We previously reported that adoptive transfer of liver-derived NKT cells restores antitumor immunity to TCR Jα18−/− mice (24, 25). These and other studies presumed that liver-derived NKT cells were a functionally homogenous population that was representative of all NKT cells. However, our current study demonstrates that liver NKT cells, and primarily the CD4− subset, are unique in their ability to confer protective antitumor responses. It is not clear why spleen- and thymus-derived NKT cells do not confer similar protective responses, but there are several plausible explanations. We considered the possibility that thymus-derived NKT cells are functionally less mature than NKT cell populations that are found in the periphery. Yet our data, and that of other investigators, clearly demonstrate that thymus-derived NKT cells are potent cytokine producers after in vitro stimulation (15, 17, 36–39), and that these cells survive in the periphery after adoptive transfer (31). Furthermore, adoptive transfer of thymus- (40) or spleen-derived (41) NKT cells into NOD mice conferred IL-4– and/or IL-10–dependent suppression of type 1 diabetes, which demonstrated that these cells can mediate effector functions in vivo. Spleen-derived NKT cells are also clearly functional because they can mediate anterior chamber-associated immune deviation in an IL-10–dependent manner (42), and can promote airway hyperresponsiveness by way of IL-4 and -13 production (43); this further supports the idea that they are not functionally immature. Clearly, thymus- and spleen-derived NKT cells can influence immune responses upon adoptive transfer in vivo. This raises the possibility that these cells are specifically less efficient at mediating tumor rejection compared with liver-derived NKT cells, and by definition, should be regarded as a functionally distinct subset. This has interesting implications for other studies that involve the adoptive transfer of liver-derived NKT cells (e.g., references 44, 45), and raises several important questions, such as whether the effects that are mediated by NKT cells in these studies are also influenced by the NKT cell tissue of origin. Considering that these responses appeared to be dependent on NKT cell–derived IL-4 (i.e., the opposite of our current study), this raises the question of whether these functional roles also are unique to liver NKT cells, and whether CD4+ and CD4− subsets of liver NKT cells contribute equally to the various diseases in which NKT cells are known to play a role.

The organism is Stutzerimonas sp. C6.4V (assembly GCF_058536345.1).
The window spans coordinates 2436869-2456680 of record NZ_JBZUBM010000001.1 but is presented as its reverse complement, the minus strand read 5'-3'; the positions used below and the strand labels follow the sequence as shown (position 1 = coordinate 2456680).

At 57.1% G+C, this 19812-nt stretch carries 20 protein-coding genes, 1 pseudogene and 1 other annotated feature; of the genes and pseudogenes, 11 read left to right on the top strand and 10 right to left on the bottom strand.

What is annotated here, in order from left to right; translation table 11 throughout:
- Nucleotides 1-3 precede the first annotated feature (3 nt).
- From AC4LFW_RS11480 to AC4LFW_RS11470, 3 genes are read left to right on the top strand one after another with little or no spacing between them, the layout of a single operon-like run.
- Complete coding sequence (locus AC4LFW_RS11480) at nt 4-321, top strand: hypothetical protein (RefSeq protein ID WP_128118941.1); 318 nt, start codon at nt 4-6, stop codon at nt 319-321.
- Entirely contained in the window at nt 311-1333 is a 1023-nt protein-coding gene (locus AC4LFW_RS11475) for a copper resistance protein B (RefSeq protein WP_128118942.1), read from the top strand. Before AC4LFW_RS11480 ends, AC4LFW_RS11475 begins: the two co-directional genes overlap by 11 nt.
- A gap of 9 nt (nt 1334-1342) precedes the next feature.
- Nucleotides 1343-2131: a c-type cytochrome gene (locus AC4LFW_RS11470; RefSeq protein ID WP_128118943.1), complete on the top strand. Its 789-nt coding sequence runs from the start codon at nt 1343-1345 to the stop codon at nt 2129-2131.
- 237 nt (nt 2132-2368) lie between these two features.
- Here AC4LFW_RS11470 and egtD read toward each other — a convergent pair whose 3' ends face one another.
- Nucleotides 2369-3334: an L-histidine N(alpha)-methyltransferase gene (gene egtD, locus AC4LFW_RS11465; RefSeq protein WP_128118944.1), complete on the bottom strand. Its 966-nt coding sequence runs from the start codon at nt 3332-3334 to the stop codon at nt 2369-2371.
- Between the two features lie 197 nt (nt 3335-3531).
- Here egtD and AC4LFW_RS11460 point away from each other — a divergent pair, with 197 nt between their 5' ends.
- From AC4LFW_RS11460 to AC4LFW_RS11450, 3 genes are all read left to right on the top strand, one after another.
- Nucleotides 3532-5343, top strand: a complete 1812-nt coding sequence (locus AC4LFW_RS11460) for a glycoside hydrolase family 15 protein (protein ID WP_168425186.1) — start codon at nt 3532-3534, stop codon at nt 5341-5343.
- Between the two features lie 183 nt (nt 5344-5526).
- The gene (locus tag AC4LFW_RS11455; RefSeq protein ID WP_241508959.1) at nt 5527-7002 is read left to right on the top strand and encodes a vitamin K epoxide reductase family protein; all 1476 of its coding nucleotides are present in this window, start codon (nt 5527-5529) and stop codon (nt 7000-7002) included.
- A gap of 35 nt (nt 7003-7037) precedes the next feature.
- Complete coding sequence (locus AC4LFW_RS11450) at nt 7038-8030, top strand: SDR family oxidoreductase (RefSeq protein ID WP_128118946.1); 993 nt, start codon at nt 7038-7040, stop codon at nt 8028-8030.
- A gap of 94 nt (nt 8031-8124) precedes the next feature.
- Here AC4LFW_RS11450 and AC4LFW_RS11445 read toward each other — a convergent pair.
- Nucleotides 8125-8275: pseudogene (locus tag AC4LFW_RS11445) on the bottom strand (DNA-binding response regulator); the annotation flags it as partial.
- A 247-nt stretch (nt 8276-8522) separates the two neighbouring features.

The ability of IL-4−/− thymus-derived NKT cells to restore α-GalCer–induced antitumor immunity supports the idea that these cells are functionally active upon adoptive transfer, and that they can recognize and respond to the tumor, but that the production of IL-4 antagonizes their ability to promote effective tumor rejection. These findings are reminiscent of observations in a model of experimental autoimmune encephalomyelitis, in which the Th1-type disease was heightened in IL-4−/− mice and was inhibited in IFN-γ−/− mice after α-GalCer treatment (46).